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I am trying to change folder permission on every folder in my site but not the files.

I can list them by doing ls -l | egrep '^d' but is there any way to do this:

chmod 751 | egrep '^d', i get an error as chmod expects 3 params but I'm unsure on how to give it the results from the egrep.

I tried to cheat by using chmod 751 -R *.* but I have a few folders with '.' in the name so that won't work.

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2 Answers 2

I guess this should work:

find . -type d -exec chmod 751 {} \;
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Do note that the command is recursive and will execute on subdirs as well (OP's example deals with only the current dir). To limit to the current dir, use the --maxdepth option. –  Shawn Chin Oct 27 '11 at 10:59

If you've got a way of listing the desired items to change you can always wrap it in $() (or backticks) to have that bit executed first and placed as parameters, like this:

chmod 751 $(ls -l | egrep '^d')
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What's egrep working on? –  Shawn Chin Oct 27 '11 at 10:57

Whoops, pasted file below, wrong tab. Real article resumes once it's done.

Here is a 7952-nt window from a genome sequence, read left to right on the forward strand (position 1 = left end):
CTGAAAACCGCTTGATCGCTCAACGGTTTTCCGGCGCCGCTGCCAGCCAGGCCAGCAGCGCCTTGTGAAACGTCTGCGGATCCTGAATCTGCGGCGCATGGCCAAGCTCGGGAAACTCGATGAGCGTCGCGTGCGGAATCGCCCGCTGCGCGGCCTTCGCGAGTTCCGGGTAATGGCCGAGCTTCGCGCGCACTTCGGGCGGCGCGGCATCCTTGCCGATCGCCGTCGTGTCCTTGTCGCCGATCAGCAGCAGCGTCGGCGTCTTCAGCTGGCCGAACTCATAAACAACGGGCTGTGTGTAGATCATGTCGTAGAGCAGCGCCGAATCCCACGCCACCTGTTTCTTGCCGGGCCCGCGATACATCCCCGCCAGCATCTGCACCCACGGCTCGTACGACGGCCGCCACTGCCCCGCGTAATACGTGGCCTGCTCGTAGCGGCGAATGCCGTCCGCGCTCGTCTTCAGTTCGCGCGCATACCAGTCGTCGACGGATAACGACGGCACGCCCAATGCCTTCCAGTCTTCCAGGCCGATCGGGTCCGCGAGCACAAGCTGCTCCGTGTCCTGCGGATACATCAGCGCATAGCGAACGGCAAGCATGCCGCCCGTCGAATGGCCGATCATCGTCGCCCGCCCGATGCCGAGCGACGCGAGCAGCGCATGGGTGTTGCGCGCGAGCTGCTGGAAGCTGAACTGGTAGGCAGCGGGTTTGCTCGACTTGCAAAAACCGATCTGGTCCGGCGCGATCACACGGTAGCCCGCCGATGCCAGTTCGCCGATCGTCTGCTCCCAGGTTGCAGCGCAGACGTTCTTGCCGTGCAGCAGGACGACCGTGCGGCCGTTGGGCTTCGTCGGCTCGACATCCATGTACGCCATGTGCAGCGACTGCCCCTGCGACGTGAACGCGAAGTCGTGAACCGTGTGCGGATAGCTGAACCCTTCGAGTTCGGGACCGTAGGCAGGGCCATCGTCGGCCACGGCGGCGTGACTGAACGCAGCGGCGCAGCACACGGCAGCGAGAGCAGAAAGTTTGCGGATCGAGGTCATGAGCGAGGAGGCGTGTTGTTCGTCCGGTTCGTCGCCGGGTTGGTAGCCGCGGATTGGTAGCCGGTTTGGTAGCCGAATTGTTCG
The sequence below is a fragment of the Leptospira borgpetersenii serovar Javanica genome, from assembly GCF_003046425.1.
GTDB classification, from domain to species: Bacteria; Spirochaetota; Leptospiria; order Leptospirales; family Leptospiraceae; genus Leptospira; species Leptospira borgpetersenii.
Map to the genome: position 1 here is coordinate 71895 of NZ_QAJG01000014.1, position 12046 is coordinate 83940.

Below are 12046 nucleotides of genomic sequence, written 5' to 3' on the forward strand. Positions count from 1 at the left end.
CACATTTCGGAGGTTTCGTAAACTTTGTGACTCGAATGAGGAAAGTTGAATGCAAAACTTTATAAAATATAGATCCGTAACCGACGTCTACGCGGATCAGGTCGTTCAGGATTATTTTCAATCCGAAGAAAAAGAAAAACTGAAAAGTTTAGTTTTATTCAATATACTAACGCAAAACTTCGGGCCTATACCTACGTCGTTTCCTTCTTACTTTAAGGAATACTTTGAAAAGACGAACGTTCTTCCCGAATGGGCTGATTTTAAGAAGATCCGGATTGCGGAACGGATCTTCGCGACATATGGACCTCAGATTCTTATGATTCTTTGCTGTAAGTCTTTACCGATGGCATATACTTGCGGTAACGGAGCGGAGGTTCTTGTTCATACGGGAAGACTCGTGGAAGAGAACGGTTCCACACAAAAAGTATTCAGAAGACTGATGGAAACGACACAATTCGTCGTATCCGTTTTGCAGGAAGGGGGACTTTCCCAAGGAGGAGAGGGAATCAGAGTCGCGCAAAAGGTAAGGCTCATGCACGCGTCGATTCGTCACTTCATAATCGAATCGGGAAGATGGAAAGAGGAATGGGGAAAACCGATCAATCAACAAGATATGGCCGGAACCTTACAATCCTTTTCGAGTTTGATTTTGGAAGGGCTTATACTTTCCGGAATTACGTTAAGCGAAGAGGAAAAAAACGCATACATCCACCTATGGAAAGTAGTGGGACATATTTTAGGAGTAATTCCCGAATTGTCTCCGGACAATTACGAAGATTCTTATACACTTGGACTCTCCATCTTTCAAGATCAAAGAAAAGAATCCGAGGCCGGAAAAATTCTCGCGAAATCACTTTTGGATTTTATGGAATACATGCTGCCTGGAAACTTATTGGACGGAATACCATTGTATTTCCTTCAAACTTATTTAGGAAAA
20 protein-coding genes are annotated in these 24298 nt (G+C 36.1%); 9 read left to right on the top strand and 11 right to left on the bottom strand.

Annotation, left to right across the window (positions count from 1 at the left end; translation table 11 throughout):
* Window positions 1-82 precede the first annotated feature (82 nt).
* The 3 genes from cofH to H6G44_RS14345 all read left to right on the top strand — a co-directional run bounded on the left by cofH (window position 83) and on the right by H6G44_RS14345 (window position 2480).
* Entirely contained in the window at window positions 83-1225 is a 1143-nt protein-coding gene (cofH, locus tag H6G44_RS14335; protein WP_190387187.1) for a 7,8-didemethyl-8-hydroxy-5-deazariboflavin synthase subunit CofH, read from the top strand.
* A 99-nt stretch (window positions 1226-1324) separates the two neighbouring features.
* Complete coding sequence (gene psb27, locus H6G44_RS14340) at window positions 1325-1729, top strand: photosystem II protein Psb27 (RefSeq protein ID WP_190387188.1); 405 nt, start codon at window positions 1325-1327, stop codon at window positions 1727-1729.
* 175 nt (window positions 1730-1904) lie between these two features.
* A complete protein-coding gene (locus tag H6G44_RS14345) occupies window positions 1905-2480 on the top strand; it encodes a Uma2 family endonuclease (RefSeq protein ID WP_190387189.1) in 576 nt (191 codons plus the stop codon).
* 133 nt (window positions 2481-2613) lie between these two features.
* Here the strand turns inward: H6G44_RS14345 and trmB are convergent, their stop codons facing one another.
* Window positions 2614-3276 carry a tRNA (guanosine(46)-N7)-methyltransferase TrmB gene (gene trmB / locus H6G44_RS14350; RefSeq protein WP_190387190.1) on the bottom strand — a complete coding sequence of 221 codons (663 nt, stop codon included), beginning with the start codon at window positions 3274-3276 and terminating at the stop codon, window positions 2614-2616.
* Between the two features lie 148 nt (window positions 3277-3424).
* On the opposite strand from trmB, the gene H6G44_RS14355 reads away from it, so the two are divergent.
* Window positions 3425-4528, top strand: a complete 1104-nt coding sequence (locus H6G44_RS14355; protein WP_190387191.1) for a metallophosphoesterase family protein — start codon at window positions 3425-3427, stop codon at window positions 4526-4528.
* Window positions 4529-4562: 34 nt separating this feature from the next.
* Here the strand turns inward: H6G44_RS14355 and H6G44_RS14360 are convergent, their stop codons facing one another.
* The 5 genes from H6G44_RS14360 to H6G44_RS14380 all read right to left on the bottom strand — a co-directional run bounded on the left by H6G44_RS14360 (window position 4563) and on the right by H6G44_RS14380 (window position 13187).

I was taking it from his question but accidentally left out the first bit. –  Thor84no Oct 27 '11 at 10:59
Another problem with that is it won't properly handle filenames with spaces, and will choke with an "argument list too long" error if there are there are too many files. –  Shawn Chin Oct 27 '11 at 11:00
My entire point was in the "if you've got a way of listing the desired items" bit.. He said he'd run it and it showed what he wanted. I was just providing him with a tool that would allow him to use this anywhere, doing anything, not just chmod. –  Thor84no Oct 27 '11 at 11:02
And my point is that using the output of ls as arguments of another command is fragile due to the reasons given in the previous comment. See mywiki.wooledge.org/ParsingLs –  Shawn Chin Oct 27 '11 at 11:43

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